Sparganium americanum (American Bur-reed)
|Also known as:||Lesser Bur-reed, Nuttall's Bur-reed|
|Habitat:||sun; moist soil or shallow water to 2 feet deep; shores, lakes, ponds, sloughs, rivers, wet ditches, wet depressions|
|Bloom season:||July - August|
|Plant height:||1 to 3 feet|
|Wetland Indicator Status:||GP: OBL MW: OBL NCNE: OBL|
|MN county distribution (click map to enlarge):|
|National distribution (click map to enlarge):|
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Round flower heads in a spike-like arrangement at the top of the stem, with separate male and female flower heads on the same plant (monoecious), usually with 1 to 3 branches, sometimes none. At the tip of the stem are 3 to 7 stalkless male flower heads, not tightly crowded, each covered in dozens of petal-less flowers with yellow-tipped white stamens. Male flower heads turn brown, wither and drop off after pollen release, the naked part of the stem usually persisting for a time but eventually also withering away.
Below the male heads are female heads that are larger and not crowded together. On the main stem are 2 to 6 female heads, single in the axils of leaf-like bracts, stalkless or nearly so; branches have 1 to 3 female heads. Individual flowers have a single style at the tip of a green ovary and are surrounded by scale-like tepals (petals with similar sepals).
Leaves and stems:
Leaves are alternate and basal, mostly erect to ascending, linear, to 3 feet (to 1 meter) long, to ½ inch (6 to 12 mm) wide, hairless, toothless, flat on the upper surface, weakly keeled at best on the back, triangular in cross section near the base and more or less flattened above. Stems are erect, green and smooth. Flowering stems rise above the surface of the water and are much surpassed by the leaves.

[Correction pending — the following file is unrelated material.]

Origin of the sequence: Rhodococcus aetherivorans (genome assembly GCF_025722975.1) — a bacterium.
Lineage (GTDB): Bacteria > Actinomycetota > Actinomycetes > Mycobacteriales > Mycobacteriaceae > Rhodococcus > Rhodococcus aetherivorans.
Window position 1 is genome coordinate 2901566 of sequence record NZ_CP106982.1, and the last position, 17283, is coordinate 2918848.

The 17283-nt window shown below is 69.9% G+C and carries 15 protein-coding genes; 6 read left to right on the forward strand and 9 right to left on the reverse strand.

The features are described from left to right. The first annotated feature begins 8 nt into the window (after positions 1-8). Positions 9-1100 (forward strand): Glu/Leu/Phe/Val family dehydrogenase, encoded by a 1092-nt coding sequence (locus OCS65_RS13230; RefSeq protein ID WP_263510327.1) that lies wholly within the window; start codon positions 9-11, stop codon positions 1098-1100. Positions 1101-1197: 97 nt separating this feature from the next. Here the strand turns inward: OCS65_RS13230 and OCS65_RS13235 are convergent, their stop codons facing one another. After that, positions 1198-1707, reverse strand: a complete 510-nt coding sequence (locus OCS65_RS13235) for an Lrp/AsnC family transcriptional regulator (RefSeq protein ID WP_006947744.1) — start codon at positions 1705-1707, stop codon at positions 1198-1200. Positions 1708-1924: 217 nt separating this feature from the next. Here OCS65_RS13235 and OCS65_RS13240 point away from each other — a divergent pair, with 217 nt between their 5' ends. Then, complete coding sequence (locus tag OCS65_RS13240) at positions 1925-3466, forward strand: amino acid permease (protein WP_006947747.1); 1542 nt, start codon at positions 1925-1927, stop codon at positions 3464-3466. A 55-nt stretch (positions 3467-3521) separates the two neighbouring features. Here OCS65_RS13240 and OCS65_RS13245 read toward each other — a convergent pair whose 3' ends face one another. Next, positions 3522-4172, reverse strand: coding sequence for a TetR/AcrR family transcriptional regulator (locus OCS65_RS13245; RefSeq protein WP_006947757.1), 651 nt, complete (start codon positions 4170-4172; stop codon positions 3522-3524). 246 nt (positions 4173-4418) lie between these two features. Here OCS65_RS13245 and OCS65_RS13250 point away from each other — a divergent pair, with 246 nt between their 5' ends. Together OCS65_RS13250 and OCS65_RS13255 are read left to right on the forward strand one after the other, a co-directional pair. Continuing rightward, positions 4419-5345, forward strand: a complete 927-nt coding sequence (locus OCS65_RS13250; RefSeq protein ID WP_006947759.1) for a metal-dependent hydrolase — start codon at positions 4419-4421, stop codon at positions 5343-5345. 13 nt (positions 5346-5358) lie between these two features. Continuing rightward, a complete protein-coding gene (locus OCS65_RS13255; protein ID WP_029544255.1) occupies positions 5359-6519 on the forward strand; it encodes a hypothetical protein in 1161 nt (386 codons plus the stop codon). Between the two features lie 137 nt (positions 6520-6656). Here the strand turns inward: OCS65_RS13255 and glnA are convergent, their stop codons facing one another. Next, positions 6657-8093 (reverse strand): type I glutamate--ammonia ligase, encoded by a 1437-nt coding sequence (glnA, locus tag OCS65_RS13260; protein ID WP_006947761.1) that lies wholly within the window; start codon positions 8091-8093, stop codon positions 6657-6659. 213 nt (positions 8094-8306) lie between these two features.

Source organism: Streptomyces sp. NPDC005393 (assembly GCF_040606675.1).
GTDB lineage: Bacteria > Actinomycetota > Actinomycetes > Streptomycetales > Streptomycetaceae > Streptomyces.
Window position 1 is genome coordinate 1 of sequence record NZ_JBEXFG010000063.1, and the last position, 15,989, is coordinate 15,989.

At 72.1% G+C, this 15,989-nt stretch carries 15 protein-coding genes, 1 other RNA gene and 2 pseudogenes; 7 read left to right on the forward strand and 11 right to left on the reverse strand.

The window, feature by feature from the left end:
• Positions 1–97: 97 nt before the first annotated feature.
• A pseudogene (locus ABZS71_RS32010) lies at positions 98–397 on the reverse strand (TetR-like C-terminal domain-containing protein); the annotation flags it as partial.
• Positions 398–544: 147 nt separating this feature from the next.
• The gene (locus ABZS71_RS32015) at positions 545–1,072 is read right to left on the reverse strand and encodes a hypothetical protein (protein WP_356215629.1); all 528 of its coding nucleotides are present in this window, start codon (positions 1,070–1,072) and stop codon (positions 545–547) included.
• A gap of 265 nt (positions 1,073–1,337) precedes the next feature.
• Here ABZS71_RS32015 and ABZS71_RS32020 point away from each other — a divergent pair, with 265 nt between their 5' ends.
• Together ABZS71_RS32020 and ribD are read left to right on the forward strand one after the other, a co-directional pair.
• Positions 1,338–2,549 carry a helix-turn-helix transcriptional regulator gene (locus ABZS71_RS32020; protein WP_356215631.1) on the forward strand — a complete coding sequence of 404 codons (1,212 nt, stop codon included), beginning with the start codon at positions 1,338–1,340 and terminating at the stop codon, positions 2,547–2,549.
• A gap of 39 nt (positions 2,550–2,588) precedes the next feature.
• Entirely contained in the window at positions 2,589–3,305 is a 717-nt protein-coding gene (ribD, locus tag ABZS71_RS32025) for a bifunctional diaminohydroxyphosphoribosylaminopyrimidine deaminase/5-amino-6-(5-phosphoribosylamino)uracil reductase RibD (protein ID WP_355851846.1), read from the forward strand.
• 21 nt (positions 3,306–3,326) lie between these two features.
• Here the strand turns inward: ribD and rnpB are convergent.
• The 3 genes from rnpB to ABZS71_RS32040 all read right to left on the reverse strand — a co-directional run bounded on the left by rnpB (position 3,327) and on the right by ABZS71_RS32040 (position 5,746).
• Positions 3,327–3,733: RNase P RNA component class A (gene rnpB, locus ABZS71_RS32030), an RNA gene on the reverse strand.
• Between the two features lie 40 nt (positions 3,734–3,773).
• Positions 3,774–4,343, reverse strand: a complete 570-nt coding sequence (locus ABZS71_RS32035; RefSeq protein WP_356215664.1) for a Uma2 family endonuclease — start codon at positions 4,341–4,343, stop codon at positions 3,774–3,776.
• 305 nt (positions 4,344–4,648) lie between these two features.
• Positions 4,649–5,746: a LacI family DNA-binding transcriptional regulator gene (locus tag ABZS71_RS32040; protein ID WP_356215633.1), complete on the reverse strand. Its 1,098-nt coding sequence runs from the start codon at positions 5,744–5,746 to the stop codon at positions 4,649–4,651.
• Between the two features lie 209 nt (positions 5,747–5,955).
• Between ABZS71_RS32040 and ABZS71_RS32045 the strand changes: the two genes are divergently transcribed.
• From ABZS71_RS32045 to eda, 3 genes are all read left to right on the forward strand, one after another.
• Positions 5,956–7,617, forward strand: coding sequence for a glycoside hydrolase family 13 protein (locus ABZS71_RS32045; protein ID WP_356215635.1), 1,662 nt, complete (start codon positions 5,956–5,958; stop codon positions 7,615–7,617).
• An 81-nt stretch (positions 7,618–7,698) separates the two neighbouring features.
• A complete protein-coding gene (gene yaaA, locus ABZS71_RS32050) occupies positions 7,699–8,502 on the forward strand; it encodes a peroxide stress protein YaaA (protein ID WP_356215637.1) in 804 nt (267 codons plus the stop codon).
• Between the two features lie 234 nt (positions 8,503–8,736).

Mature fruit is dull, the somewhat fiddle-shaped body 3.5 to 5+ mm (to ~¼ inch) long, slightly constricted at or just below the middle, tapering to a stalk-like base (stipe) shorter than the body, the tip tapering to a slender, straight to slightly curved beak about as long as the body.
American Bur-reed is a common aquatic in the arrowhead region of the state, with scattered populations in central Minnesota where it reaches the western edge of its range. It's found in the quiet waters of lakes, ponds and slow-moving rivers, usually in less than 2 feet of water, rarely deeper, and can become stranded on shores when water recedes. It can form large stands.
Of the Sparganium species with erect leaves, S. americanum is distinguished by the usually branched flower clusters with at least 1 female head per branch, female heads on the main stem all stalkless or nearly so, mature fruiting heads not more than 1 inch diameter (2 to 2.5 cm), and mature fruit that is dull and has a straight to curved beak about as long as the body.
The two most similar species are S. emersum (Unbranched Bur-reed) and S. androcladum (Branched Bur-reed). S. emersum has at least some female heads that are stalked, where the stalk is partly fused to the stem so it appears the head is attached above the axil (known as supra-auxillary), and only occasionally has any branches. S. androcladum usually has branches that are all male, with no female heads, and has larger fruiting heads (2.5 to 3.5 cm) with shiny fruit.
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- American Bur-reed plant
- a colony of American Bur-reed
- American Bur-reed habitat
- branches usually have at least one female flower head
Photos by K. Chayka taken in Cook and Lake counties. Photos by Peter M. Dziuk taken in Cook County.
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